IR (KBr): 3,500-3,300, 3,100-2,940, 1,670, 1,600, 1,510, 1,360, 1,260, 1,170, 1,030, 970, 920 and 830 cm-1.
NMR (d6 -DMSO): 1.5-1.8 m 4H (CH2 -aliph.); 2.4-4.6 m 14H (--CH2 CO-- and glycidyl-H); 6.8-7.8 dd (J=8 Hz), (arom H).
Epoxide content (titration with 0.1N HClO4): 4.835 mole/kg (99.25% of theory).
IR (KBr): 3,500, 2,920, 2,840, 1,680, 1,600 and 1,230 cm-1.
NMR (CDCl3): 1.0-2.0 m 12H (--CH2)6, 2.7-3.0 m 8H ##STR9## and ##STR10## 3.0-3.5 m 2H (--CH--CH2); 3.7-4.5 m 4H (CH2 O); 6.7-7.8 dd 8H (arom.H).
Epoxide content (titration with 0.1N HClO4): 3.988 mole/kg (93.03% of theory).
IR (KBr): 3,060, 2,860, 1,640, 1,600 and 1,250 cm-1.
NMR (d6 -DMSO): 2.4-2.6 m 8H (CH2 CH--); 2.8-3.1 m 4H (--CH--CH2); 3.7-4.5 m 8H (--OCH2); 6.6-7.8 m 10H (arom.H).
Epoxide content (titration with 0.1N HClO4): 5.81 mole/kg (83.5% of theory).
150 g (0.427 mole) of 1,3-bis-(2',4'-dihydroxybenzoyl)-benzene, 59.4 g (0.642 mole) of epichlorohydrin and 8.0 g of 50% aqueus tetramethylammonium chloride solution are initially placed in a 1.5 l sulfonation flask equipped with a stirrer, a condenser, a thermometer and a water separator, and are heated at 105°-110° C. After a reaction time of 4 hours the reaction mixture is cooled to 60° C. and 155.8 g (1.95 moles) of 50% aqueous sodium hydroxide solution are added dropwise, with simultaneous removal of water from the system, finely divided sodium chloride being precipitated. The reaction mixture is filtered and the filtrate is washed with water, dried over Na2 SO4 and concentrated in vacuo. This gives 242.7 g (98.9% of theory) of 1,3-bis-(2',4'-diglycidyloxybenzoyl)-benzene as an orange, viscous oil.
IR (KBr): 3,000, 2,860, 1,650, 1,600 and 1,250 cm-1.
NMR (CDCl3): 2.5-3.0 m 8H (--CH2 --CH--); 3.2-3.5 m 4H (--CH2 --CH--); 3.5-4.3 m 8H (--O--CH2 --); 6.5-7.8 m 10H (arom.H).
Epoxide content (titration with 0.1N HClO4): 5.589 mole/kg (80.3% of theory).
18.16 g (0.055 mole) of 1,4-bis-(2',4'-dihydroxybenzoyl)-butane, 86.84 g (0.938 mole) of epichlorohydrin and 0.97 g of 50% aqueous tetramethylammonium chloride solution are initially placed in a 350 ml sulfonation flask equipped with a stirrer, a thermometer, a condenser, a dropping funnel and a water separator, and are heated at 105°-110° C. After a reaction time of 4 hours the reaction mixture is cooled to 60° C.; 20.21 g (0.253 mole) of 50% aqueous sodium hydroxide solution are then added with simultaneous removal of water from the system. The resulting suspension is treated with water, and the organic phase is washed with water, dried over sodium sulphate and concentrated. This gives 28.62 g (93.84% of theory) of a red, viscous resin.
IR (film): 3,500, 3,030, 3,000, 2,820, 1,660 and 1,250 cm-1.
NMR (d6 -DMSO): 1.2-1.6 s br 4H (--CH2 -- aliph.); 2.0-4.5 m 24H (glycidyl-H and --CH2 CO--); 6.5-7.3 m 6H (arom.H).
Epoxide content (titration with 0.1N HClO4): 5.307 mole/kg (73.58% of theory).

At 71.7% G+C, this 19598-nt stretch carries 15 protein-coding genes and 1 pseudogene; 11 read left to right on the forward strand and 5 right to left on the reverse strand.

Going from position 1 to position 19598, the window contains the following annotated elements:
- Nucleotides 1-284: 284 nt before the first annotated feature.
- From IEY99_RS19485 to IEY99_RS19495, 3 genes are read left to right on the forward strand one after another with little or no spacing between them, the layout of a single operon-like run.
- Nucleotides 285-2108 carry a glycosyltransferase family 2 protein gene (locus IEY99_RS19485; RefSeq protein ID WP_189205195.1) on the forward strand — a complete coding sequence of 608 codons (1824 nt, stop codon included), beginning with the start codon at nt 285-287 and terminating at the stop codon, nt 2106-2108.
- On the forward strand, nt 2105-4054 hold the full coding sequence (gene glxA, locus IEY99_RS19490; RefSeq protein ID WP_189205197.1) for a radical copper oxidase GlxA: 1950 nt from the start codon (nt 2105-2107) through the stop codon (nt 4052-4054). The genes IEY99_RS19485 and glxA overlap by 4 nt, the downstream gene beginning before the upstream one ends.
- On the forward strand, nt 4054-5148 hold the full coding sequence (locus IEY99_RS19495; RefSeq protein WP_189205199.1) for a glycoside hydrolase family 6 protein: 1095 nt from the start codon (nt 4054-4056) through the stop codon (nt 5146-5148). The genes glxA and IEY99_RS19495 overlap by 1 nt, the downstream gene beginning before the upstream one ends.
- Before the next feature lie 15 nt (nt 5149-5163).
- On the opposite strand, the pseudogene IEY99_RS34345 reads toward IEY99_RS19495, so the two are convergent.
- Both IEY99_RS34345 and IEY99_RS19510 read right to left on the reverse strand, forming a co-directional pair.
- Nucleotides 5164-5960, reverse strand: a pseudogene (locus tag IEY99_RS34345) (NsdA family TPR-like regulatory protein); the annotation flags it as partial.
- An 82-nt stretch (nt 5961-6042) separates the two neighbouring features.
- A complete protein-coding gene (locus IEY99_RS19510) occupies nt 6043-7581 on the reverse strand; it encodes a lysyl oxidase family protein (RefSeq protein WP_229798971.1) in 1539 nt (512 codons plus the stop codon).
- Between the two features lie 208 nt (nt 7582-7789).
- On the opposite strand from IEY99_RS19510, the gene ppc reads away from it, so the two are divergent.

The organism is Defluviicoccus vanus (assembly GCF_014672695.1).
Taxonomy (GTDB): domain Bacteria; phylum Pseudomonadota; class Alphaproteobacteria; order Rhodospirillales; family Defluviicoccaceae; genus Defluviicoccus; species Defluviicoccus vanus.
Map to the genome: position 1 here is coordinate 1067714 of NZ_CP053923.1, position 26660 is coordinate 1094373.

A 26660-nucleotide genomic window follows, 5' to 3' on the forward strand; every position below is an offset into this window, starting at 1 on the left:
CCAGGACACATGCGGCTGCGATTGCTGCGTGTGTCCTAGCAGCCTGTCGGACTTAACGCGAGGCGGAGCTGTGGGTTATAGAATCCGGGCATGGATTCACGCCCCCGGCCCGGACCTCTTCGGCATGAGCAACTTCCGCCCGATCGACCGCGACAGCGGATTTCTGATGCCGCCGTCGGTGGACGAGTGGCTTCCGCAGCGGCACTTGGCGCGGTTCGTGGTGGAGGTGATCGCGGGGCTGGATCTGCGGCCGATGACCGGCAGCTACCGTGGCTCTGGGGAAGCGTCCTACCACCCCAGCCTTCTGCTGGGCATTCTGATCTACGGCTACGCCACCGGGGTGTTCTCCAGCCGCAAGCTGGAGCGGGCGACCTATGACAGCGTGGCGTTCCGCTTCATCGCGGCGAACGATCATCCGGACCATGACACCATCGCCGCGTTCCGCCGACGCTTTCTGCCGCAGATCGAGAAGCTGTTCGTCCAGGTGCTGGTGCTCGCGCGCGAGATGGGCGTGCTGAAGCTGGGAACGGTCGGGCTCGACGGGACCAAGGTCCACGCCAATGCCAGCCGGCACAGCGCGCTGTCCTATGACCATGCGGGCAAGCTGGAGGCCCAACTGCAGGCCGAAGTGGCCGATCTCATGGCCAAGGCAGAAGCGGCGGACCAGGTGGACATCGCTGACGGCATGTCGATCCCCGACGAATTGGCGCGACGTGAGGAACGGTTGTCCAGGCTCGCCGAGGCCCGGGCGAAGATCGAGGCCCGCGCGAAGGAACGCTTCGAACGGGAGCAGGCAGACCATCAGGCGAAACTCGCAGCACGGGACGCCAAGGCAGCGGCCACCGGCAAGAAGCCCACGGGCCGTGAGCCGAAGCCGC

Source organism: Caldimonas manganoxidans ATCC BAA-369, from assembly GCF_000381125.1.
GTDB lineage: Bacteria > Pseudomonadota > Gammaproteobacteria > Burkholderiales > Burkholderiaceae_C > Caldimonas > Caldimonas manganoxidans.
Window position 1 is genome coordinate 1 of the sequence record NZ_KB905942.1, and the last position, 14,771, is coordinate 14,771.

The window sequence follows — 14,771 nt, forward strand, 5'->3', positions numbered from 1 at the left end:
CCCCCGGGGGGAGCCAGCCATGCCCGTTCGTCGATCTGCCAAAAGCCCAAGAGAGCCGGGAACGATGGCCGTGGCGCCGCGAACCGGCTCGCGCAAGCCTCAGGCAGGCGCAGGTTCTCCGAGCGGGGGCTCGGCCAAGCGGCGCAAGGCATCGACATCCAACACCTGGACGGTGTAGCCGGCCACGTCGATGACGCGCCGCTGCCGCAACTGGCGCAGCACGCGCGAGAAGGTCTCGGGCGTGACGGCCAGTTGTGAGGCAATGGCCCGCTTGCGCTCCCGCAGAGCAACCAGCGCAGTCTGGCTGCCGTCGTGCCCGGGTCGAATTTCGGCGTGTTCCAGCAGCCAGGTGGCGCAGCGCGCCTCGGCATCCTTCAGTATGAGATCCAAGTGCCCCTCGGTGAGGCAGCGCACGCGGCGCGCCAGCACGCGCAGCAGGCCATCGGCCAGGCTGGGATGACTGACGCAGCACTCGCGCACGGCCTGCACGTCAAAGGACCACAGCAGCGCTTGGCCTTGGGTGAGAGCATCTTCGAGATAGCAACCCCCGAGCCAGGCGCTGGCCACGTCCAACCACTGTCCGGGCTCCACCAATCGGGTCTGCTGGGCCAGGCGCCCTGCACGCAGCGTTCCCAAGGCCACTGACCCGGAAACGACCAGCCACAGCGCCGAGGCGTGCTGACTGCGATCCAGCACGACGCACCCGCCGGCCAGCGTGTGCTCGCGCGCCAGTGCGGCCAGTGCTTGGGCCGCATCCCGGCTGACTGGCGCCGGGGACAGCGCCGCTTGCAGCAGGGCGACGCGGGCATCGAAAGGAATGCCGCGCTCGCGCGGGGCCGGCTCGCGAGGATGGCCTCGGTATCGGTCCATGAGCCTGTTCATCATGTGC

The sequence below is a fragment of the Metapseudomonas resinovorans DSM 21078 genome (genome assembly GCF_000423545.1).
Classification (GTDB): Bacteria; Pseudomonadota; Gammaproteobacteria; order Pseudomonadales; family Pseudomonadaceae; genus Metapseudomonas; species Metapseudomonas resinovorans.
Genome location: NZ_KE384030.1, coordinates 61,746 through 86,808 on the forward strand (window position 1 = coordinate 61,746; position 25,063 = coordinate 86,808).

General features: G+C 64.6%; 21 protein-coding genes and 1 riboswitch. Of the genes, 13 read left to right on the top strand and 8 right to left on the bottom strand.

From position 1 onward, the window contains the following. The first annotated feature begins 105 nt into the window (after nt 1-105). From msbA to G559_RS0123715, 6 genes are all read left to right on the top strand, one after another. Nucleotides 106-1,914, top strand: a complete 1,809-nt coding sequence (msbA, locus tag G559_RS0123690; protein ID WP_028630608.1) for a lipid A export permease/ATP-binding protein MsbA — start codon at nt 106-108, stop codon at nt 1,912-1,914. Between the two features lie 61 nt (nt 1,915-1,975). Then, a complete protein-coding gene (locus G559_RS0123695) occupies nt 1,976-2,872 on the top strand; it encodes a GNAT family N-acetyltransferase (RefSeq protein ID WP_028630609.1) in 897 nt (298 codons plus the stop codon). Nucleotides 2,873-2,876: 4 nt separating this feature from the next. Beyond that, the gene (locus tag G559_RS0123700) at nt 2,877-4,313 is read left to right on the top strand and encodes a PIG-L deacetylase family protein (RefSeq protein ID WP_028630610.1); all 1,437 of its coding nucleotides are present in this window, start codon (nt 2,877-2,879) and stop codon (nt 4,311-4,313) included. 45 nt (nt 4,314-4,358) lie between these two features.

Portions of 100 parts by weight of the corresponding glycidyloxy diketone are mixed with the amount indicated in Table 1 of bis-(4-aminophenyl)-methane, as curing agent. The reactivity of these mixtures is determined by means of the gel time and by means of differential thermoanalysis (DTA) on the one hand, and, on the other hand, the glass transition temperature (Tg) and the tensile shear strength of the cured products are measured.
The following compounds ae used in the examples:
I: 1,4-bis-(4'-glycidyloxybenzoyl)-benzene, (according to Example 2).
II: 1,3-bis-(4'-glycidyloxybenzoyl)-benzene, (according to Example 3).
III: 1,4-bis-(4'-glycidyloxy-3',5'-dimethylbenzoyl)-benzene, (according to Example 4).
IV: 1,4-bis-(4'-glycidyloxybenzoyl)-butane, (according to Example 5).
V: 1,8-bis-(4'-glycidyloxybenzoyl)-octane, (according to Example 6).
VI: 1,4-bis-(2',4'-diglycidyloxybenzoyl)-benzene, (according to Example 7).
VII: 1,3-bis-(2',4'-diglycidyloxybenzoyl)-benzene, (according to Example 8).
VIII: 1,4-bis-(2',4'-diglycidyloxybenzoyl)-butane, (according to Example 9).
TABLE 1__________________________________________________________________________Example I II III IV V VI VII VIII__________________________________________________________________________curing agent 21.6 21.1 19.4 24.0 19.8 28.8 25.6 26.3(parts by weight)gel time 140° C. not 5'55" 19' 5'20" 10' 2' 1'50" 1'15" melted160° C. 3'10" 4'35" 18'40" 4'15" 6'15" 1'25" 1'25" 1'05"180° C. 55" 1'15" 4'50" 1'15" 7'50" 30" 30" 20"DTAf m.p. (°C.) 91 60 + 74 -- 81 + 117 81 + 112 71 -- --TB (°C.) 96 85 115 89 ˜115 81 58 61TRG max (°C.) 139 142 168 137 147 127 127 126TE (°C.) 206 238 245 247 241 241 199 206ΔHa (kJ) 72.4 103.6 81.3 101.7d 106.3.sup. d 72.4 98.4 105.5Tg (°C.) -- 162b 166b 122b 113b 169b 164b 168b 166c 163c 198c 162c 107c 209c 208c 210c etensile shear -- 10.0b 11.8b 14.5b 21.9b 6.1b 3.1b 4.5bstrength (N/mm2)(DIN 53,283) 8.6c 9.3c 10.5c 11.9c 22.1c 6.0c 4.7c 2.5c__________________________________________________________________________ a reaction enthalpy per epoxide equivalent b curing cycle: pregelled for 4 hours at 80° C. and for 8 hours at 140° C. c curing cycle: pregelled for 4 hours at 80° C., for 8 hours at 140° C. and for 6 hours at 180° C. d extrapolated e determined by means of TMS (thermomechanical scanning calorimeter) f on a Mettler TA 3000, heatingup rate 4° C./minute